Author Urges Attendees to Design Speech Apps with Feeling

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NEW YORK (SpeechTEK 2010) — Emily Yellin opened this year’s conference with a rousing speech based on her new book, Your Call Is (Not That) Important to Us. Yellin, a journalist, gave a call to arms for companies to amend bad business practices, such as one she says initially inspired the book’s concept. She was on hold for hours with a company that was supposed to fix her furnace. That was when she realized someone needed to look into these kinds of practices. “I try to do my reporting from the customer’s perspective,” she says. 

One of the central problems Yellin identified in her keynote address August 2 is that often customer interactions are dehumanized, either because of a large separation between the caller and call agent or because of an interactive voice response (IVR) system. Designers need to use machines to do good, not evil, she said, challenging them “to infuse what you do with humanity.”

Design—of the entire customer service—follow-through, and values are most important to creating productive and meaningful customer interactions, Yellin stated. “What I’m talking about is a value system where what you’re doing means more than the numbers,” she said. 

These “soft” skills—of humanizing and paying attention to feelings—are difficult, but even changing the smallest details of a customer’s experience makes a big difference, Yellin said.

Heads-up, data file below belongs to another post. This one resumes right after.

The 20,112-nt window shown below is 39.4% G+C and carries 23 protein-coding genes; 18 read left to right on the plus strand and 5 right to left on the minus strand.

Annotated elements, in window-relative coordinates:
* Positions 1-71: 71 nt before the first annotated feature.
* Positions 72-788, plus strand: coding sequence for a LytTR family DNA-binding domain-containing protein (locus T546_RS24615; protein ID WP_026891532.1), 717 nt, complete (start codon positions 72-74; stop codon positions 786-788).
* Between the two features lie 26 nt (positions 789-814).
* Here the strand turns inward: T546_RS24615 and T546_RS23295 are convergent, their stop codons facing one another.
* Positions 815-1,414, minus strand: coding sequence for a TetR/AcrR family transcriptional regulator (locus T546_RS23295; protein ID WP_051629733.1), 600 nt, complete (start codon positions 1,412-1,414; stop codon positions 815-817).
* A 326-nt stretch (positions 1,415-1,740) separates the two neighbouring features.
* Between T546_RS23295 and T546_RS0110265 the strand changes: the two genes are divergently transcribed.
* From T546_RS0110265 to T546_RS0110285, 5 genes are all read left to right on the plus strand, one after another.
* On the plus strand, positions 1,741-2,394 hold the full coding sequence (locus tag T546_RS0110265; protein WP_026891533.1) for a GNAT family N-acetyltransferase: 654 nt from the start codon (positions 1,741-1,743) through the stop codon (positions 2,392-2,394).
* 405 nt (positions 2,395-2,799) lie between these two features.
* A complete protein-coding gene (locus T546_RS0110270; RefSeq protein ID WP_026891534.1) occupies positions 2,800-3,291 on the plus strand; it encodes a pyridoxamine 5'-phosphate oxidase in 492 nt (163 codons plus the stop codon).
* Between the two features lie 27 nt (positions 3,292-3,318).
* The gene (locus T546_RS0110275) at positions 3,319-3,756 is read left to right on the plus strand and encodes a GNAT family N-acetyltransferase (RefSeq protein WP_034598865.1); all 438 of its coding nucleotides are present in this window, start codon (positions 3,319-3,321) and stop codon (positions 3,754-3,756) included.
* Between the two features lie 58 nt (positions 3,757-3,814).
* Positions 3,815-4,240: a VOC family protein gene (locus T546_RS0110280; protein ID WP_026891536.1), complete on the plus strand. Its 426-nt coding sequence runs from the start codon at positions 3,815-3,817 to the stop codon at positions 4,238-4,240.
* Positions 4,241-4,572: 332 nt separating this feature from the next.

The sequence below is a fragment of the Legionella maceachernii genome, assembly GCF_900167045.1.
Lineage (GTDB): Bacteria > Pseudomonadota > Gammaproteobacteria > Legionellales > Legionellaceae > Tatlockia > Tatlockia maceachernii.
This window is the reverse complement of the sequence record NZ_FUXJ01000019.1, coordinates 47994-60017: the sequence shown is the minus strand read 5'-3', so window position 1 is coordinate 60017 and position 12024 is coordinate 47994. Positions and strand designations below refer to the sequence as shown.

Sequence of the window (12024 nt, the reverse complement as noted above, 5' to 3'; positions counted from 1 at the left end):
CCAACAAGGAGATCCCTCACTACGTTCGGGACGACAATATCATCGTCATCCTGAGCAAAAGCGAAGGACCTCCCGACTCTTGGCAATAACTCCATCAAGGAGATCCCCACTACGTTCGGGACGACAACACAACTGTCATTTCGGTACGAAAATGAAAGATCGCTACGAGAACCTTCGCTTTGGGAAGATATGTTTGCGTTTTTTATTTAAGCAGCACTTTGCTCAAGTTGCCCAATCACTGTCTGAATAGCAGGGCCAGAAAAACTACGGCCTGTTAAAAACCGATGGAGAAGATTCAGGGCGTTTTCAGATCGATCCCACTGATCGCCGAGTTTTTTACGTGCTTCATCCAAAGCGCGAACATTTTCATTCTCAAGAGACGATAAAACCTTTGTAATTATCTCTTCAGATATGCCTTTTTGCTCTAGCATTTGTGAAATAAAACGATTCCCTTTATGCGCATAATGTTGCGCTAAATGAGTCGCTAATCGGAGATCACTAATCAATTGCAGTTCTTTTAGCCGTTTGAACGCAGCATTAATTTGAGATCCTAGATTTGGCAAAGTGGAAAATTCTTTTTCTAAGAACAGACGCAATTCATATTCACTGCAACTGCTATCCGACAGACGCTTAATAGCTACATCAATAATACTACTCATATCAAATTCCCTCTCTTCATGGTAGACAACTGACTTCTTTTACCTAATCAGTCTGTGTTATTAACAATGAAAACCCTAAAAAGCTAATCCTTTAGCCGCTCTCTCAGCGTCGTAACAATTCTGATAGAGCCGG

Yellin relayed some colorful stories that illustrated how difficult customer interactions could become. In particular she brought the audience’s attention to a Comcast customer who called 47 times to have a service problem remedied. At some point after this negative customer experience, the customer noticed her name on her bill was changed to “Bitchdog.” Comcast has since turned around, but still has far to go, Yellin said. 

The words you use and how you use them are really important to how your customer sees you, especially when it comes to speech technology, she added. Quoting from a JetBlue training problem (this was before the Steven Slater fiasco), what you don’t want to do is tell customers, “You’re stupid,” “I’m not going to help you,” “I don’t care,” “Shut up,” and “You’re lying.” Though no one has ever told a customer one of these things directly (or they know they shouldn’t), a lot of customer interactions end up suggesting one of these statements nonetheless. For example, Yellin quoted JetBlue trainers, “When you’re told that you should have been at your flight 90 minutes before your flight, you’re telling the customer they’re stupid.” 

Yellin continued to discuss the importance of mitigating an IVR with a good experience, stressing the importance of language. Yellin lauded the attempt to humanize automated voices (some are based on voice actors), and while she contended that speech technology has improved, she warned that IVR systems are still unpopular. 

Furthermore, acronyms can be alienating, Yellin asserted. “I understand the shortcuts, the language, but when you start talking in a language only you understand, that’s really counter to what is supposed to be reaching out and connecting to customers,” she said. 

Yellin said to improve customer service, companies have to consider the words they use and the kind of effect these words will have. People will remember how you make them feel, Yellin said, quoting writer Maya Angelou.

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